2. The NFTs were not officially associated with artists. The NFT art world thrives on communities and cults of personality. It values artists for their personal contributions. Though the artists were publicly shouted out on Twitter by an employee, they were not officially connected to the project. The elevation of a profit-bearing entity over creative individualism seemed like another red flag that I believed the general NFT community would point to in the long run.

  3. The NFTs would never be more exciting than the week they launched. As a surprise coordinated campaign, this drop was built on hype, and I figured that it would need continued hype to thrive. As attention faded, so would values. I couldn't imagine a reason that any of these pieces would naturally increase in value over time.

  4. The value of these NFTs was in novelty, not in the art itself or any utility. This drop was pretty run-of-the-mill. The most notable parts were that it came from a social media company, that they were given away for free, and that Twitter did not enable resale fees (meaning that Twitter would not take any cut when the items were resold). As ERC-1155 tokens (a sort of batch version of NFTs), these aren't even terribly unique NFTs.

  5. $15,000 is a lot of money. We can argue able proper value all day long. But $15k in the bank today is worth infinitely more than a hope of higher value to come. And more importantly, I now have a chance to reinvest the proceeds into many NFT projects that I strongly believe will hold or increase their value over time, rather than one uncertain basket.

Having decided that, I started to keep an eye on the bids, and checked them regularly over the next 24 hours to see how the market was reacting. The bids kept going up, reaching a high of $15,000 USDC on OpenSea. For most of the day, there was a comfortable ladder of supporting bids in the same neighborhood.


But then I noticed the ladder disappear, and suddenly the next highest bid was around half of that USDC offer. That told me that many of the supporting bids had probably come from a single account, a potential indication that there wasn't a lot of demand from a large pool of people; and that one holder now had a short-term opportunity to take a decent bag of cash.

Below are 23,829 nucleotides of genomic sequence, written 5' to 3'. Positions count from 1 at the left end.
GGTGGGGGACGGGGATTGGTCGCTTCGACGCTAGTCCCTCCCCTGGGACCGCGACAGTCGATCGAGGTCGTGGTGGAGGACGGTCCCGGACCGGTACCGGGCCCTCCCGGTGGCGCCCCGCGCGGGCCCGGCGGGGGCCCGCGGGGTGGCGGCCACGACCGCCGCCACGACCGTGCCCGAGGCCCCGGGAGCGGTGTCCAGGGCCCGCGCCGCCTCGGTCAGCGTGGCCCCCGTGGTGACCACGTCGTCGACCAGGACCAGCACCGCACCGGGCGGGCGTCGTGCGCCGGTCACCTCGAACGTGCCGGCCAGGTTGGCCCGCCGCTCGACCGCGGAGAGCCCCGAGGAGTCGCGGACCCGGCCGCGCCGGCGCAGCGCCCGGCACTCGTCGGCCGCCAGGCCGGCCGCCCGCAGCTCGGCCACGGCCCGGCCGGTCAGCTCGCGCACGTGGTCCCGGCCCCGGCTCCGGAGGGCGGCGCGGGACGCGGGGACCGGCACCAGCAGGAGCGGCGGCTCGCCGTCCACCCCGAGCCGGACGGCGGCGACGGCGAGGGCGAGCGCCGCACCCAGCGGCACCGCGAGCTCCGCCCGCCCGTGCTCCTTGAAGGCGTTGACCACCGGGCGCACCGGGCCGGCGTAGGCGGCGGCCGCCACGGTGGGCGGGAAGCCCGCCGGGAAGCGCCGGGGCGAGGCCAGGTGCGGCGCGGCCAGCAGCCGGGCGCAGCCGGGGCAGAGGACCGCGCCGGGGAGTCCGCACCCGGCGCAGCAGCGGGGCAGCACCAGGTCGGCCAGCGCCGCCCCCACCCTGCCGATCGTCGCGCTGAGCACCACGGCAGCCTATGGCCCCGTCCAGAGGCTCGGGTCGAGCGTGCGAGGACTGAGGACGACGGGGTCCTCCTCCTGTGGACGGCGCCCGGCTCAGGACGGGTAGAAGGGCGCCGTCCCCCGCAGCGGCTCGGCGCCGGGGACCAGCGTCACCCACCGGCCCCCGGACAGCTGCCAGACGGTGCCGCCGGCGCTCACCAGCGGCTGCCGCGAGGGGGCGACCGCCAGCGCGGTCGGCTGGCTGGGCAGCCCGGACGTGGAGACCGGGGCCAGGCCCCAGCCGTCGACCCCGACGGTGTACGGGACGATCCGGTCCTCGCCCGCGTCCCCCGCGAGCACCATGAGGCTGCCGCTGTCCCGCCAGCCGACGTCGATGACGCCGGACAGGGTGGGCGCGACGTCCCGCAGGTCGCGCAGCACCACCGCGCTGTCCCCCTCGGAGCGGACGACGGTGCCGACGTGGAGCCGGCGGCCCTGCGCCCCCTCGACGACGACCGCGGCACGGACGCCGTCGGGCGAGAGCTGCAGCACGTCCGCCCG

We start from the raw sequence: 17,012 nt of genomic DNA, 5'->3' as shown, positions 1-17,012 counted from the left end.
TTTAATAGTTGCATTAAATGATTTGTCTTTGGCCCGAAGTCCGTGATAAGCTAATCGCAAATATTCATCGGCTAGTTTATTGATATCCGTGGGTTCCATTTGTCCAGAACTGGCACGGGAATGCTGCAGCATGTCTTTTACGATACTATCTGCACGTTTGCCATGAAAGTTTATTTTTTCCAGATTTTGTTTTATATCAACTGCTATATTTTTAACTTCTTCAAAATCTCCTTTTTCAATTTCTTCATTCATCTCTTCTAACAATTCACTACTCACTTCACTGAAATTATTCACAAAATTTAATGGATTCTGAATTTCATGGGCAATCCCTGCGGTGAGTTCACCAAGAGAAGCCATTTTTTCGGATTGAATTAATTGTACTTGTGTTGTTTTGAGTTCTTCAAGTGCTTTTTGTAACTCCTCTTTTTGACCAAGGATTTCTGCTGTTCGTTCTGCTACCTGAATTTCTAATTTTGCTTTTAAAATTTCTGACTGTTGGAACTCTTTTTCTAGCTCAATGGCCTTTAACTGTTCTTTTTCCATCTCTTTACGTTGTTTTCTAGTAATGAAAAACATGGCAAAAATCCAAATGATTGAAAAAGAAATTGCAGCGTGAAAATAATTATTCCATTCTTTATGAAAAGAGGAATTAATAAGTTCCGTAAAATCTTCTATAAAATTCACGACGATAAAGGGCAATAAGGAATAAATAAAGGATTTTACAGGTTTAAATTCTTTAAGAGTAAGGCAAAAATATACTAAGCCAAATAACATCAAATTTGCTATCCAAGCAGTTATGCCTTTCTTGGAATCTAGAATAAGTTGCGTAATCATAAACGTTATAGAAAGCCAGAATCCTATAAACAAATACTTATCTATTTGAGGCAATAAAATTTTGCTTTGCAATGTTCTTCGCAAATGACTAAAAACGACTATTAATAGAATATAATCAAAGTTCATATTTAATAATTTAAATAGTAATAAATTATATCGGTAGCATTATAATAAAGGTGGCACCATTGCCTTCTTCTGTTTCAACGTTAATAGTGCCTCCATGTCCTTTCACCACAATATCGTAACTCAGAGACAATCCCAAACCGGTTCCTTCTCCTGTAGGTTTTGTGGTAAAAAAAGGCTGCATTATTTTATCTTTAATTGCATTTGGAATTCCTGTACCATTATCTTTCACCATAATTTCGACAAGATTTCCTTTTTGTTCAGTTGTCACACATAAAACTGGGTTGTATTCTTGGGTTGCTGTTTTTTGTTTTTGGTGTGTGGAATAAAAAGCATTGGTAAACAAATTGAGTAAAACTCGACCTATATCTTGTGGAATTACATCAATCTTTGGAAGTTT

Since the price was well over what I valued it for, and since there was now a time-sensitive opportunity to accept this bid, or one much lower, I decided to accept, and did so.


Now, key to my decision was my sense that there was no ongoing mechanism to sustain or increase the value of these pieces, no community to rally around the collection.



But as soon as I sold, a funny thing happened: the other winners started connecting and organizing on Twitter. They talked about the value they saw in the pieces; made promises not to sell soon; and closed ranks to lock in the price of the art. They followed each other and formed a private Discord server. (I, of course, asked to join the club given my status as an original winner, but was politely told that the server was open to holders only. I find this response to be both ruthless and extremely fair! 😆)


And here's the thing - their approach may be a viable way, maybe even the only way, to sustain and grow the value of The 140 Collection. By keeping the NFTs visible in the community; by touting their value and historic nature; by coming together as a cool kids club and making communal decisions - these holders are forming exactly the sort of invested community who has the incentive and the ability to protect the value of their prizes.


Now, I feel as though they and I are on opposite sides of a bet: I made my wager that the value of Furry Twitter wouldn't go much higher than $15,000. They bet that the minimum value is much higher. I look forward to tracking the collection price and seeing who turns out to be right.